Mike Bloomberg’s presidential campaign manager Kevin Sheekey said Monday that the billionaire and former New York City mayor has opted to run for the White House because he believes President Donald Trump is presently on a “path to victory” in 2020.
“Mike is getting in this race because he thinks that Donald Trump is an existential crisis and he thinks he’s on a path to victory and he’s getting in to alter that dynamic,” Sheekey told CNN. Bloomberg’s campaign chief offered a full-throated defense for the newly-minted candidate choosing to ignore early primary states such as Iowa and New Hampshire, arguing the general election is decided by Florida, Pennsylvania, Wisconsin, and Michigan.
“You can say it’s never been done before, but you also have to say is no one’s ever tried it before,” he said of the plan.
2020 candidate Michael Bloomberg’s campaign manager on their strategy to win the Democratic primary: “We’re going to talk to everyone in the country at once and we’re particularly going to overtalk to those people who need to vote in those swing states.” https://t.co/5szyaN1tjA pic.twitter.com/0ynoDbbQIN
— CNN Newsroom (@CNNnewsroom) November 25, 2019
“That’s the whole general election. And right now Donald Trump is winning, he is winning that election. It’s very tough for who people don’t live in New York or California to understand that, but that is what’s happening,” he stated.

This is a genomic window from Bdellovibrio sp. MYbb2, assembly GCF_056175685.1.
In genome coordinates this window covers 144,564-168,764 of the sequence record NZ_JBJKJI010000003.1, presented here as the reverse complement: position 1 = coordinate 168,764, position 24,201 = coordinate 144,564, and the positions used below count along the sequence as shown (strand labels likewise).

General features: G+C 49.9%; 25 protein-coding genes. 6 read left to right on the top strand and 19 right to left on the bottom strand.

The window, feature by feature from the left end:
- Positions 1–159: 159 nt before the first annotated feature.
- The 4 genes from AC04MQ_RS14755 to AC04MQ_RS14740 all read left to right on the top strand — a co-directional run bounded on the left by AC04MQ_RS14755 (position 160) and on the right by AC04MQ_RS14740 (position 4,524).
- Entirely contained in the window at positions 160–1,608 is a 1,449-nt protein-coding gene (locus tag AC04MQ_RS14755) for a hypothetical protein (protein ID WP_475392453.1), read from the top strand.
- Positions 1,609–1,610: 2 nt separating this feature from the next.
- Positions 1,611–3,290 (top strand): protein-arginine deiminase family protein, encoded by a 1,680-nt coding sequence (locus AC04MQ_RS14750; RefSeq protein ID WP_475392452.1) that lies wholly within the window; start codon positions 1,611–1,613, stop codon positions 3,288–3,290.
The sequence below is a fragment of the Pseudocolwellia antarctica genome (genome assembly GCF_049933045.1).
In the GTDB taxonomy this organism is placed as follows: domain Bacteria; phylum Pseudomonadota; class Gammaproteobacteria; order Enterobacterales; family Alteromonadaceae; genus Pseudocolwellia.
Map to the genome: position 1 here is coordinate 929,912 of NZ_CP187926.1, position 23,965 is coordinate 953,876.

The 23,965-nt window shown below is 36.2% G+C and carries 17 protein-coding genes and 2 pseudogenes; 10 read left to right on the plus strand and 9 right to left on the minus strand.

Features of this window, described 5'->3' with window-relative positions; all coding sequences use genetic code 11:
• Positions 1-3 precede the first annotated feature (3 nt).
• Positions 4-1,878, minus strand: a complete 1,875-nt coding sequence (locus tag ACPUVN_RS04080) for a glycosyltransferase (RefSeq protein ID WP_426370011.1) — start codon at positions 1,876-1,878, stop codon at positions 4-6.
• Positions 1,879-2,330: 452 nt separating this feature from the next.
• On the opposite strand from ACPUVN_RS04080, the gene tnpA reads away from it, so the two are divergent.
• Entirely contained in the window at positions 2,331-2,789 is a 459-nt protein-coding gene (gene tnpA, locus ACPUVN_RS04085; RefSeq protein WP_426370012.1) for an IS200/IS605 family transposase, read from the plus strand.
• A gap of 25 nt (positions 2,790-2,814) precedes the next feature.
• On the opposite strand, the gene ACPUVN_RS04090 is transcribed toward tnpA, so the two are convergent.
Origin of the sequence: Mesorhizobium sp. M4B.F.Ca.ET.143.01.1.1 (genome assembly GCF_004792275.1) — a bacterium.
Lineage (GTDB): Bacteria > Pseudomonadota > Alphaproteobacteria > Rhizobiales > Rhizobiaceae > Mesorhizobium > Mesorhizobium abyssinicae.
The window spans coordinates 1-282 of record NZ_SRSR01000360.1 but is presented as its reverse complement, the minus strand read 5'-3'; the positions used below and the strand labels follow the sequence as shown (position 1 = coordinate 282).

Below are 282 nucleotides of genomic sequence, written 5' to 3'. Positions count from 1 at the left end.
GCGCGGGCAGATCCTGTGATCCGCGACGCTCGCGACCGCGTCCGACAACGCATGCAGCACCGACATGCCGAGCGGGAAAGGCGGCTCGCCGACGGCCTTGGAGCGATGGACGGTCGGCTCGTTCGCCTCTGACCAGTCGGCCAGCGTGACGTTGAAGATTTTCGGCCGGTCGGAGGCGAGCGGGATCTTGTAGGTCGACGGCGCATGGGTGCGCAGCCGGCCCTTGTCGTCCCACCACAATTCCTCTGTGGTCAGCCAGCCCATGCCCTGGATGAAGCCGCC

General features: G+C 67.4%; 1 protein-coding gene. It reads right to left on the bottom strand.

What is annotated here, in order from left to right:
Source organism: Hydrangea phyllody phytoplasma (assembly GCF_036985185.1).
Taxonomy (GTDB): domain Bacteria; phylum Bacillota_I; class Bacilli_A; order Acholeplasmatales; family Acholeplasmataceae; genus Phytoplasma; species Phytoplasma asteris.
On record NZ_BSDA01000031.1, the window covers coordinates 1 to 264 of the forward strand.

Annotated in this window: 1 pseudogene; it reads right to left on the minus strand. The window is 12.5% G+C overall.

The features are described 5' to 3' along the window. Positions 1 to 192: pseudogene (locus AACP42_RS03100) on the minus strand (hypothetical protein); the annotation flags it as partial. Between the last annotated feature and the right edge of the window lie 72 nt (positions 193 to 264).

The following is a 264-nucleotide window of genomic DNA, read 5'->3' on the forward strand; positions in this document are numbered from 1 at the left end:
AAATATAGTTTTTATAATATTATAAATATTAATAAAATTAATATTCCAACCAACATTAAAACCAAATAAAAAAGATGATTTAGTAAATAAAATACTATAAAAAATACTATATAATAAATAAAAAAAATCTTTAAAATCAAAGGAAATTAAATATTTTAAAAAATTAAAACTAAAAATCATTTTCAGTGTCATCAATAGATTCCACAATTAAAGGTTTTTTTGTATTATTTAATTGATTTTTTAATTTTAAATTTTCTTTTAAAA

Ending weeks of speculation, the 77-year-old former Republican announced his candidacy Sunday in a written statement posted on a campaign website describing himself as uniquely positioned to defeat President Donald Trump. He will quickly follow with a massive advertising campaign blanketing airways in key primary states across the U.S.
“I’m running for president to defeat Donald Trump and rebuild America,” Bloomberg wrote.
“We cannot afford four more years of President Trump’s reckless and unethical actions,” he continued. “He represents an existential threat to our country and our values. If he wins another term in office, we may never recover from the damage.”
Bloomberg’s entrance comes just ten weeks before primary voting begins, an unorthodox move that reflects anxiety within the Democratic Party about the strength of its current candidates.
As a centrist with deep ties to Wall Street, Bloomberg is expected to struggle among the party’s energized progressive base. He became a Democrat only last year. Yet his tremendous resources and moderate profile could be appealing in a primary contest that has become, above all, a quest to find the person best-positioned to deny Trump a second term next November.
The Associated Press contributed to this report.